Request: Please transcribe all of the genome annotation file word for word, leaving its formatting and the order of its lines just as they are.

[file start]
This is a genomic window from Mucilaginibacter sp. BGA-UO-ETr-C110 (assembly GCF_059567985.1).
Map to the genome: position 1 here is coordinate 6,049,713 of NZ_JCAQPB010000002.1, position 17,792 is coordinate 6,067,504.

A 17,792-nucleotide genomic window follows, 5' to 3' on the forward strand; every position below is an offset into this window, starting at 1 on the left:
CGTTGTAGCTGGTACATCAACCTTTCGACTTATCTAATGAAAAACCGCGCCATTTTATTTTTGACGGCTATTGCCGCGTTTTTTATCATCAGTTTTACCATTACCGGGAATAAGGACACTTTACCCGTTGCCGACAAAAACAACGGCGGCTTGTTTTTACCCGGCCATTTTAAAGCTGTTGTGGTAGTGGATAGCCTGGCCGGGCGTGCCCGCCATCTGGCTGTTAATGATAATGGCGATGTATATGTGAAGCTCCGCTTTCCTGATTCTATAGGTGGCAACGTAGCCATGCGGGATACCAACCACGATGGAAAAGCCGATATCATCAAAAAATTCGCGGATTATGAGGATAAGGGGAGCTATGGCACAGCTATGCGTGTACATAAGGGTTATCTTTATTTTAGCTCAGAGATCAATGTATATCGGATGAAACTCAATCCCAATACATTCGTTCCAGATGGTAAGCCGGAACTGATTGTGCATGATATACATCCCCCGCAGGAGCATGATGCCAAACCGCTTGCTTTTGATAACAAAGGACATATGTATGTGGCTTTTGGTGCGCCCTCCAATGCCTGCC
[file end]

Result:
This is a genomic window from Mucilaginibacter sp. BGA-UO-ETr-C110 (assembly GCF_059567985.1).
Map to the genome: position 1 here is coordinate 6,049,713 of NZ_JCAQPB010000002.1, position 17,792 is coordinate 6,067,504.

A 17,792-nucleotide genomic window follows, 5' to 3' on the forward strand; every position below is an offset into this window, starting at 1 on the left:
CGTTGTAGCTGGTACATCAACCTTTCGACTTATCTAATGAAAAACCGCGCCATTTTATTTTTGACGGCTATTGCCGCGTTTTTTATCATCAGTTTTACCATTACCGGGAATAAGGACACTTTACCCGTTGCCGACAAAAACAACGGCGGCTTGTTTTTACCCGGCCATTTTAAAGCTGTTGTGGTAGTGGATAGCCTGGCCGGGCGTGCCCGCCATCTGGCTGTTAATGATAATGGCGATGTATATGTGAAGCTCCGCTTTCCTGATTCTATAGGTGGCAACGTAGCCATGCGGGATACCAACCACGATGGAAAAGCCGATATCATCAAAAAATTCGCGGATTATGAGGATAAGGGGAGCTATGGCACAGCTATGCGTGTACATAAGGGTTATCTTTATTTTAGCTCAGAGATCAATGTATATCGGATGAAACTCAATCCCAATACATTCGTTCCAGATGGTAAGCCGGAACTGATTGTGCATGATATACATCCCCCGCAGGAGCATGATGCCAAACCGCTTGCTTTTGATAACAAAGGACATATGTATGTGGCTTTTGGTGCGCCCTCCAATGCCTGCC